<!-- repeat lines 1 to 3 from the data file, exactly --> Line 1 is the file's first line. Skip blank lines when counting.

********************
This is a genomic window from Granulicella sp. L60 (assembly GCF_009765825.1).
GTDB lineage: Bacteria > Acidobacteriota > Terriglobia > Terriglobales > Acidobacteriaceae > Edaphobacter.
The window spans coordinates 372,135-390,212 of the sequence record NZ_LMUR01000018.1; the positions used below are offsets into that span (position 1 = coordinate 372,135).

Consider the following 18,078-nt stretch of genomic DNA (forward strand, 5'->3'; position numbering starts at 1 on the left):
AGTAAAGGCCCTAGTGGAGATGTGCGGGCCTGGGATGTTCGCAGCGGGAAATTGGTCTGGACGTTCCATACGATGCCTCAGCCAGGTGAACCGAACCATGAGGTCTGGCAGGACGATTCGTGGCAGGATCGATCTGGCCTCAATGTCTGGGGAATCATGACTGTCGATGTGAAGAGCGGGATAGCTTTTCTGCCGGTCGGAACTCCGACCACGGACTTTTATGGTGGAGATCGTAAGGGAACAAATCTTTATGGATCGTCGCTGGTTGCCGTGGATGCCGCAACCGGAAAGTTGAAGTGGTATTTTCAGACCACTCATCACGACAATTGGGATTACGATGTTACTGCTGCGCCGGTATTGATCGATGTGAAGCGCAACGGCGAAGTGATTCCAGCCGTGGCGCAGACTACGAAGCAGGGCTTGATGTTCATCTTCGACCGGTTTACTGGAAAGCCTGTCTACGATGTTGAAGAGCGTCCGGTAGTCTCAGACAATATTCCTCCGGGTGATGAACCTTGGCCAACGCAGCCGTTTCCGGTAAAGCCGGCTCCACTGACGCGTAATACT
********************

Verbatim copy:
This is a genomic window from Granulicella sp. L60 (assembly GCF_009765825.1).
GTDB lineage: Bacteria > Acidobacteriota > Terriglobia > Terriglobales > Acidobacteriaceae > Edaphobacter.
The window spans coordinates 372,135-390,212 of the sequence record NZ_LMUR01000018.1; the positions used below are offsets into that span (position 1 = coordinate 372,135).